Mystery Bridge nr. 6: Ripley’s Crossing

Not so far south from Charles City, Iowa and just east of the Avenue of the Saints (US Hwy. 218 and Iowa Hwy. 27), one will find on the map, two crossings over the Cedar River: one carrying the name 240th Street (or County Highway B-59) and the Ripley Bridge Road, located just a few hundred feet to the south. While B 59 Bridge represents a modern bridge crossing with little aesthetic and historic value that is still used today by farmers tending to their fields, the other crossing, albeit extant on the Google Maps, no longer exists.
I inquired about this bridge with a colleague at the Floyd County Historical Society to find out whether this bridge existed, let alone what it looked like before its removal. This is what I was provided with:

Ripley’s Crossing. Image courtesy of the Floyd County Historical Society Photos Collection.

As you can see in the old black and white photo, the bridge was rather a large structure, consisting of a pin-connected Parker through truss bridge with Town Lattice portal bracing featuring curved heel support bracing. A builder’s plaque was located at the top of the portals, but one cannot see the print, leaving the historian in the dark as to determining when it was built and who the bridge builder was.  However, according to the information provided by the museum, the bridge was named after the family who resided near the structure, together with another family, the Parkers- even though it is highly unlikely that they are related to the inventor of the truss design, Charles H. Parker. He patented the truss design in 1884 and this type was the second-most constructed in Iowa between 1890 and 1940 behind the Pratt truss.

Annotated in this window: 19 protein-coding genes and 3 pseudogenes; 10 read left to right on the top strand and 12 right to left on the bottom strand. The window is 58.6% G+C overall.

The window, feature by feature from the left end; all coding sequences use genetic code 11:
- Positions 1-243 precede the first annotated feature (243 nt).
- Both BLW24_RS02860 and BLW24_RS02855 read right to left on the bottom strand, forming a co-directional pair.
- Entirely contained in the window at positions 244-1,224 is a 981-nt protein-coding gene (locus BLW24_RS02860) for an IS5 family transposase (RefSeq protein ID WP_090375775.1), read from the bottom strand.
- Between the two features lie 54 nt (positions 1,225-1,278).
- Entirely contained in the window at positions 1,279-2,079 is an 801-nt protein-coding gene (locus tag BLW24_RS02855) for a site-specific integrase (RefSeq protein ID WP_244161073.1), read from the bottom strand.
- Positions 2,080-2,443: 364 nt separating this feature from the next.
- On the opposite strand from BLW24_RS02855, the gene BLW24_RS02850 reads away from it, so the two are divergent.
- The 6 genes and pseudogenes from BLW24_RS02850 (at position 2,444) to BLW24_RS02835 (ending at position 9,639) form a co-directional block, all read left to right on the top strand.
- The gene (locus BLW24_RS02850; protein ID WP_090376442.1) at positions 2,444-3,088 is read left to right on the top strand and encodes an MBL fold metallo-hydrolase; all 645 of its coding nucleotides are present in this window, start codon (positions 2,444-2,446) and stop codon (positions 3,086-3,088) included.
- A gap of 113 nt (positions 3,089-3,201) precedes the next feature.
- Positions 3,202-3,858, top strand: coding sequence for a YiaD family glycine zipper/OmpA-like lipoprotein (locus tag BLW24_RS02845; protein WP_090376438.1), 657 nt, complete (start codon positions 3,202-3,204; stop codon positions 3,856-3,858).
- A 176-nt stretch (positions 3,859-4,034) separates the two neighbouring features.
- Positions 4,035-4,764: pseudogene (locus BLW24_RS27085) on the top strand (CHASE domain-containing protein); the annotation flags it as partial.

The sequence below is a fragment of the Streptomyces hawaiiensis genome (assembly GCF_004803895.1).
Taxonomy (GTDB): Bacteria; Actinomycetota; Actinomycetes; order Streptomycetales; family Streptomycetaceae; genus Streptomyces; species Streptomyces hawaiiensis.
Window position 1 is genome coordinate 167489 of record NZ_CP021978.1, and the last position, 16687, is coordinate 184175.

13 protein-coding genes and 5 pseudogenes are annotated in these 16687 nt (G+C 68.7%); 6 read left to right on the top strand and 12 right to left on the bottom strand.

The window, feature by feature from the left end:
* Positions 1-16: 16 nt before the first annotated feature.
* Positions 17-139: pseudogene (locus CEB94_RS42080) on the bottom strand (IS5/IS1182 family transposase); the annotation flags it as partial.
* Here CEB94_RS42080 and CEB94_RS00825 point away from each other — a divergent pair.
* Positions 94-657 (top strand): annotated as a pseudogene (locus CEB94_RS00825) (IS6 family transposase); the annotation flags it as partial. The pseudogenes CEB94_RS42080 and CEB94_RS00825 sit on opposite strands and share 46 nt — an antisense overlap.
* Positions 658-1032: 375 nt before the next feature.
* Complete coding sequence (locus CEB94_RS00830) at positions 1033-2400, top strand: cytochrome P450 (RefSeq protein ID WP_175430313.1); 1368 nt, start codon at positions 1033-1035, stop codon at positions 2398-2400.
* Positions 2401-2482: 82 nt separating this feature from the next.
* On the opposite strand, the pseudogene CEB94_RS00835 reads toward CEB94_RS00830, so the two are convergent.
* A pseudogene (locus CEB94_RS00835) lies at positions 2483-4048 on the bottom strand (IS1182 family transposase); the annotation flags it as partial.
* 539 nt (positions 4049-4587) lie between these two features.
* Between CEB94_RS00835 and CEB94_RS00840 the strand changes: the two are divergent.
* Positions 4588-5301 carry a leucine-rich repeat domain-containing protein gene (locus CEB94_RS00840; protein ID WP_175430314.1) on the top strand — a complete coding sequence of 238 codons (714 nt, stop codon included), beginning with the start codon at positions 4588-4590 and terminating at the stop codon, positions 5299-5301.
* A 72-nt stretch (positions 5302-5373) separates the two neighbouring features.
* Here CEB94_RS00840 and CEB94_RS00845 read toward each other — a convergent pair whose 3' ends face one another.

It is very likely that the bridge was replaced by the current structure built to the north, although it is unknown whether the truss span was removed shortly after it was open to traffic, left into place but later removed due to structure deterioration or even destroyed by natural disaster, or if the two bridges were in service side-by side but the truss bridge was taken down and not replaced because of its expandability. In either case, there are a lot of questions to be answered about this bridge; among other things:
When was the bridge built and who built it?
What is the history behind the bridge? What stories can be related to this unique structure?
When was it demolished and why?
It is known that Floyd County is rich with history related to the bridges that existed. This included the pedestrian suspension bridge in Charles City (lost to flooding in 2008 and now replaced), the Marble Rock Bridge (replaced in 1995) and the Philips Mill and Crossing over Lime Creek, one of the most unusual truss bridges ever built (now replaced). While these bridges no longer exist, they have been extensively documented and can be found in the county history books. It is likely that the existing historic structures, like the Rockford Bridge, the Nora Springs bridges, and the Main Street Bridge in Charles City will follow suit, if they have not been documented in its entirety already. It is the question of including the Ripley Bridge in the history book. Given the unique appearance and potential for history, it definitely deserves to be in the history books.

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One Response to Mystery Bridge nr. 6: Ripley’s Crossing

  1. Pingback: Now taking mystery bridge photos and articles/ campaigns to save historic bridges | The Bridgehunter's Chronicles

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